Type 2 diabetes mellitus (T2DM) is a group of metabolic diseases increasing worldwide (1) and characterized by hyperglycemia. This condition results from defects in insulin secretion, insulin action, or both. Insulin is a hormone produced and secreted from pancreatic beta-cells located in the “islets of Langerhans”. It acts as a critical regulator of glucose metabolism: in the presence of insulin, blood glucose can enter the cells and can be used for energy. When insulin is not sufficiently produced by beta-cells or tissue fail to respond to insulin (condition called insulin-resistance), blood glucose levels increase promoting the onset of diabetes.
Chronic hyperglycemia characterizing diabetes is associated with long-term damage, dysfunction and failure of various organs, especially eyes, kidneys, nerves, heart and blood vessels. Among them, cardiovascular diseases represent the first cause of death of diabetic patients (2).
Diabetes is associated with ageing: the percentage of diabetic patients is 1.4% among 25-44 years old individuals, 3.6% among 45-54 years old individuals, 7.8% among 55-64 years old individuals and over 10% in subjects older than 65 years (3). Moreover, old diabetic patients show higher morbidity and mortality than old subjects without diabetes, because of the increased risk of developing dementia, depression, urinary incontinence and micro- and macrovascular complications (4).
Increased prevalence of T2DM is linked to the extension of lifetime, but also to the increased prevalence of overweight and obesity conditions. Indeed, it has been demonstrated that chronic and high levels of blood circulating fatty acids, as found in obese patients, can induce insulin resistance, loss of beta-cell mass and function, and cardiovascular alterations, conditions characterizing the phenomenon of "lipotoxicity" (5-8) that represents an important pathogenic step implicated in the development of T2DM.
One of the major mechanisms by which fatty acids cause lipotoxicity is the production of reactive oxygen species (ROS) (9,10), inducing oxidative stress capable of determining premature aging. On the other hand, oxidative stress arises from excessive consumption of nutrients that, in turn, are negatively correlated with duration of lifespan. On the contrary, caloric restriction lengthens lifespan (11, 12).
Therefore, oxidative stress and the consequent increase in ROS characterize both aging and lipotoxic damage, and both phenomena may predispose to T2DM.
Intracellular ROS production is a process regulated by many proteins, among which the p66Shc protein plays a crucial role in various tissues (13), because of its capacity to be a redox sensor and to produce pro-oxidants signals activating the apoptotic pathway when phosphorylated at Ser36 (14). Cellular overexpression of p66Shc increases ROS levels and oxidative damage, inducing cellular senescence; on the contrary knockout mice for p66Shc show an extened longevity compared to wild type mice (14, 15).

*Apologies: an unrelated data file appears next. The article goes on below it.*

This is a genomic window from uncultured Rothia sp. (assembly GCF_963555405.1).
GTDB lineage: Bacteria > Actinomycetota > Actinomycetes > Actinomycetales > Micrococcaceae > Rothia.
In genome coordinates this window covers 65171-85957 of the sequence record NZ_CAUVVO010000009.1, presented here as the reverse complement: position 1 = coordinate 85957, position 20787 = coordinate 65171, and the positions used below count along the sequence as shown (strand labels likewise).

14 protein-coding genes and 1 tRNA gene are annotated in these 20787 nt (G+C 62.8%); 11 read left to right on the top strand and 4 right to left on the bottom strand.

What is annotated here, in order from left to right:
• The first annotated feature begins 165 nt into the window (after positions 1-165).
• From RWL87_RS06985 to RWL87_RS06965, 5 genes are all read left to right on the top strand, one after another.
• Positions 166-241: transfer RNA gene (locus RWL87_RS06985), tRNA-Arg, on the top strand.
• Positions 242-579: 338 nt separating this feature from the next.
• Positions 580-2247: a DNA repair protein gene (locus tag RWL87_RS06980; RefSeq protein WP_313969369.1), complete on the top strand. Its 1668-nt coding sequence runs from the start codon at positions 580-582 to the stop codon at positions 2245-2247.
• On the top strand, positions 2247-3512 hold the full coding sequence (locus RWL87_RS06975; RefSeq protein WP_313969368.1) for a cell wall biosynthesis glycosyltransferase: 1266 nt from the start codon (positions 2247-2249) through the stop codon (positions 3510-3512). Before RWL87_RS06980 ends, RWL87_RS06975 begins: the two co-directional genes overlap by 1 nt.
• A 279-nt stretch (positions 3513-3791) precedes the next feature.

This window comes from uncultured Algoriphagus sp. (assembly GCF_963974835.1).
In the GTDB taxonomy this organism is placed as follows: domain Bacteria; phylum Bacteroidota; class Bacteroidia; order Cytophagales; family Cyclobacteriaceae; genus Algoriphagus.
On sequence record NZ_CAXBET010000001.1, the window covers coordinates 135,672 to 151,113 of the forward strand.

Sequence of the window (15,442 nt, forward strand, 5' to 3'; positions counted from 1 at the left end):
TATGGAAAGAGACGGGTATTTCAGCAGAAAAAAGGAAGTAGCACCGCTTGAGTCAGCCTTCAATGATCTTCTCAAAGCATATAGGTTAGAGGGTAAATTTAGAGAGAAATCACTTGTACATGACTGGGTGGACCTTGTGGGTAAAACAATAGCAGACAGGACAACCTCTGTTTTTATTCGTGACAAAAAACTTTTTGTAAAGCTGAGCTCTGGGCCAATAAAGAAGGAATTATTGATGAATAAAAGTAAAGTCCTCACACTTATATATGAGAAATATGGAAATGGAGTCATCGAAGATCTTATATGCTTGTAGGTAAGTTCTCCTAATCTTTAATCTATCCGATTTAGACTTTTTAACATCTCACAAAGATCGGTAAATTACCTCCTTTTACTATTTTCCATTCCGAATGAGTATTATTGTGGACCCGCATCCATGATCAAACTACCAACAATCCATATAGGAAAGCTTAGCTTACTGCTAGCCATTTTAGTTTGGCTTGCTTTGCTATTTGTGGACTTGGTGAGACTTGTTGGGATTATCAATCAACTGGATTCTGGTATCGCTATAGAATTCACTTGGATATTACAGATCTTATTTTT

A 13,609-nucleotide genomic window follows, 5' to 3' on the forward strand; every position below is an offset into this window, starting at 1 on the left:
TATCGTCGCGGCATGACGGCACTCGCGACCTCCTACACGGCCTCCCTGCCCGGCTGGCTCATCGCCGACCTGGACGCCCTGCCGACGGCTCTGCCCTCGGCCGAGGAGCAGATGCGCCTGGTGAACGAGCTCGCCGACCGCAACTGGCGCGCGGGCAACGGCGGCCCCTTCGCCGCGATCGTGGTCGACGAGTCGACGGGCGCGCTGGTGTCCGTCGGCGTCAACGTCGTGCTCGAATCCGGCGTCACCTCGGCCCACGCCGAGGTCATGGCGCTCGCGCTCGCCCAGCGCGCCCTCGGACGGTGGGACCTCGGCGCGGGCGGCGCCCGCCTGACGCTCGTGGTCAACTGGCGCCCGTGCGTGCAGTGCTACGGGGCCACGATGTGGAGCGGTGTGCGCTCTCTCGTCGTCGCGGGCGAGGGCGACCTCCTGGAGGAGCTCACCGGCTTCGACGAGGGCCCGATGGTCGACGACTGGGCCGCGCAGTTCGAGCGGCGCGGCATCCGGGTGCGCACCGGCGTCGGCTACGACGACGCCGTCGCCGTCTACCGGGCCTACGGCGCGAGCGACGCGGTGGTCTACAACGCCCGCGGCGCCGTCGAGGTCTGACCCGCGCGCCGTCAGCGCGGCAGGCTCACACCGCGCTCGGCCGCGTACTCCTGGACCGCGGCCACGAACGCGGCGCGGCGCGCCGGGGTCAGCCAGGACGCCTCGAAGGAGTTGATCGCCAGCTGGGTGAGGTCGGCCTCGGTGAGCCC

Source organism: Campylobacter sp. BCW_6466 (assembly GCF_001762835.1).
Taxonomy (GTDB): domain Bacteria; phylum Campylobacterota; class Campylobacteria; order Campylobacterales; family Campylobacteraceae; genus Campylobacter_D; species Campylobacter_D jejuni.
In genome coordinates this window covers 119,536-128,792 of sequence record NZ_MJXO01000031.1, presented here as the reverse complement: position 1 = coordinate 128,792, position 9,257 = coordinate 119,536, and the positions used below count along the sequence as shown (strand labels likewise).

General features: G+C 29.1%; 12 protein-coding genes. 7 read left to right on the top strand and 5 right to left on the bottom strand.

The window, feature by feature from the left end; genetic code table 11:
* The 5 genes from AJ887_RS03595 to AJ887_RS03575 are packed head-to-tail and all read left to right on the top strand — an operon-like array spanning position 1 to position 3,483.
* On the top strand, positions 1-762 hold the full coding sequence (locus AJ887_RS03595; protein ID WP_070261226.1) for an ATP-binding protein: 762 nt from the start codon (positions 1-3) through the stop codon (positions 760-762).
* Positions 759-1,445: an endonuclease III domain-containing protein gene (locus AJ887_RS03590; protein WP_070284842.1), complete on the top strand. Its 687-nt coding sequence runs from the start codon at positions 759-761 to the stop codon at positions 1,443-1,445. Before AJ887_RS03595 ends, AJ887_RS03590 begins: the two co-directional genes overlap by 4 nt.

For the first time, our research team has demonstrated that, in pancreatic beta-cells, saturated fatty acids (SFAs) are able to increase the expression and the activation by phosphorylation at Ser36 of p66Shc, inducing beta-cell apoptosis, partially through ROS production (15). In addition, we have found increased p66Shc gene expression in pancreatic islets of obese patients versus lean subjects (15).
Our additional studies have demonstrated that p66Shc is involved in the modulation of glucose metabolism in skeletal muscle cells, through the negative control of glucose uptake under basal conditions (16). In addition, p66Shc gene expression is increased in circulating monocytes of diabetic patients compared to healthy subjects, in association with markers of oxidative stress (17).
On the other hand, the p66Shc protein could be involved in the pathogenesis of vascular complications of diabetes: we have shown that p66Shc is activated by the pro-inflammatory cytokine TNF-alpha in HUVEC human endothelial cells, resulting in increased oxidative stress that causes endothelial and vascular dysfunction; to note, these processes are the basis of atherogenesis (18) that is commonly associated with ageing.
Finally, preliminary results obtained in our laboratory show that chronic exposure of human cardiac progenitor cells to SFAs induces cellular senescence and increases phosphorylation of Ser36 p66Shc protein by activation of the stress kinase JNK, resulting in induction of cellular apoptosis.
Therefore, both studies form other grous and our own suggest a role of p66Shc protein in both production of intracellular ROS involved in ageing processes and in lipotoxic damage induced by excess of SFAs in different cells (pancreatic beta-cells and human cardiac progenitor cells). Since both processes may contribute to the pathogenesis and development of diabetes, the project idea is to study the role of p66Shc, in order to identify a possible drug target to prevent the onset and progression T2DM and complications associated with it.
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